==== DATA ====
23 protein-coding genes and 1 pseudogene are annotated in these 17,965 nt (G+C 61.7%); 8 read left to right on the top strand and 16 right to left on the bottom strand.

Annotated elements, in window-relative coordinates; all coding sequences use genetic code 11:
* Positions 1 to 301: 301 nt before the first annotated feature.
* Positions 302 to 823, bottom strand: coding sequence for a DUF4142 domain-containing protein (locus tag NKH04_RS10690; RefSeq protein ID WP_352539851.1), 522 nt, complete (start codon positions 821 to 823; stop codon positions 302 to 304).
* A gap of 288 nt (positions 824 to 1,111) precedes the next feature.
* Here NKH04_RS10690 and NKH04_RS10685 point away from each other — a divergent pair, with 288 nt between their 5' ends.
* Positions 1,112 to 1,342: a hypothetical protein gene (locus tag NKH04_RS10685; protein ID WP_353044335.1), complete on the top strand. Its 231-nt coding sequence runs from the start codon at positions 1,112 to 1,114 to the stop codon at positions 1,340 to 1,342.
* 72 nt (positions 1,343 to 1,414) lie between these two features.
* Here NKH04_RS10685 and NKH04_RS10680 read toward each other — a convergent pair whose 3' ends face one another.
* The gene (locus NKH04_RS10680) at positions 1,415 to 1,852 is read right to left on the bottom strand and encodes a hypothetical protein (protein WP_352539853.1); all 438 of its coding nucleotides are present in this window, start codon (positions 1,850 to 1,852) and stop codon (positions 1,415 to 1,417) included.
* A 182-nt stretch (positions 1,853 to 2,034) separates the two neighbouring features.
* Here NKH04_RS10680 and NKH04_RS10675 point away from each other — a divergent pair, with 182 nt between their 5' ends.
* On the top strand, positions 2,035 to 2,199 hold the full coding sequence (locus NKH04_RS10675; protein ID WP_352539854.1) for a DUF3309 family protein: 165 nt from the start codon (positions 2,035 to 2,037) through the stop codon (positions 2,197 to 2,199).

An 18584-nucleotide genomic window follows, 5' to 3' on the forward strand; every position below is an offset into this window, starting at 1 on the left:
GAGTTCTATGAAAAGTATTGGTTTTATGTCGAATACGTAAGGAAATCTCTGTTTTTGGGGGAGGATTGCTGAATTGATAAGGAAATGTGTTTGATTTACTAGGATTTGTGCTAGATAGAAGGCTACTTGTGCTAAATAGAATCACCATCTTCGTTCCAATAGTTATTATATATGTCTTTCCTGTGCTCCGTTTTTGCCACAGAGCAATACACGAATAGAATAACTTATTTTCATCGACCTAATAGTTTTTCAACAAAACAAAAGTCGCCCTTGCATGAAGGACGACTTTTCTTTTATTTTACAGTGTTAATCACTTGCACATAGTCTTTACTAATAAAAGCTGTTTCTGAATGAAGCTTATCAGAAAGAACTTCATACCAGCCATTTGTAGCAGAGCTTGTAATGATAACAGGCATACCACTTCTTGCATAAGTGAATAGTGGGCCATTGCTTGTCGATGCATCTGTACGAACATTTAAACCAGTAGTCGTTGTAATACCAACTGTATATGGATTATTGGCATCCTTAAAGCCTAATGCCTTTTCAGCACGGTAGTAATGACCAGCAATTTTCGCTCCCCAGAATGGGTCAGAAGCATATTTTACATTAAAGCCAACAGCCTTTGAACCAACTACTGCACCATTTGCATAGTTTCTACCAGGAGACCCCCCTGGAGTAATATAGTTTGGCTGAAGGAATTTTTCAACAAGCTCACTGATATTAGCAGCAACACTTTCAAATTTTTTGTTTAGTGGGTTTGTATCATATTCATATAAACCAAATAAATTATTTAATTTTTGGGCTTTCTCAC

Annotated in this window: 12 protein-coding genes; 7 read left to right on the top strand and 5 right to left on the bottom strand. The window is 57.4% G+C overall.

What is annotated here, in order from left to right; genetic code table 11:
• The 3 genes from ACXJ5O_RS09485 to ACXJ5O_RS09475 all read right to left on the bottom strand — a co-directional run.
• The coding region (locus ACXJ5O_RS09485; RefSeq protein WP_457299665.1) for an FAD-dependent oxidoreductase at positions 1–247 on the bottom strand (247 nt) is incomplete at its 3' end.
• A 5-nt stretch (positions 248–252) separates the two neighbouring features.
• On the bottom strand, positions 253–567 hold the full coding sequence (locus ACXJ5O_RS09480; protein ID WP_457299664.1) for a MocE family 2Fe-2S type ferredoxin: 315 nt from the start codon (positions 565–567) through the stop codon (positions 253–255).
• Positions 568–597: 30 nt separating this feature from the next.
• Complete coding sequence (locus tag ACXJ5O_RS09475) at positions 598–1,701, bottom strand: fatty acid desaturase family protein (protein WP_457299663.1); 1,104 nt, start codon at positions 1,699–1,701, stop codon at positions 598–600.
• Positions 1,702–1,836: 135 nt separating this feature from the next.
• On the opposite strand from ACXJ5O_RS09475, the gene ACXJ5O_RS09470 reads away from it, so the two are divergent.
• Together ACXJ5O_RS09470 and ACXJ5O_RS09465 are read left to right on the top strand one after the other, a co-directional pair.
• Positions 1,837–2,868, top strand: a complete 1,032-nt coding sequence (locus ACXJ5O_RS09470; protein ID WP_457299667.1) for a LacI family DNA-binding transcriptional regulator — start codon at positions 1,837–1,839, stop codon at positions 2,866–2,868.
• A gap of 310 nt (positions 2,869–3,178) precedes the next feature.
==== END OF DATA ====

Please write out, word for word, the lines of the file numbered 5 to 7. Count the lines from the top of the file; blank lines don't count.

* A gap of 288 nt (positions 824 to 1,111) precedes the next feature.
* Here NKH04_RS10690 and NKH04_RS10685 point away from each other — a divergent pair, with 288 nt between their 5' ends.
* Positions 1,112 to 1,342: a hypothetical protein gene (locus tag NKH04_RS10685; protein ID WP_353044335.1), complete on the top strand. Its 231-nt coding sequence runs from the start codon at positions 1,112 to 1,114 to the stop codon at positions 1,340 to 1,342.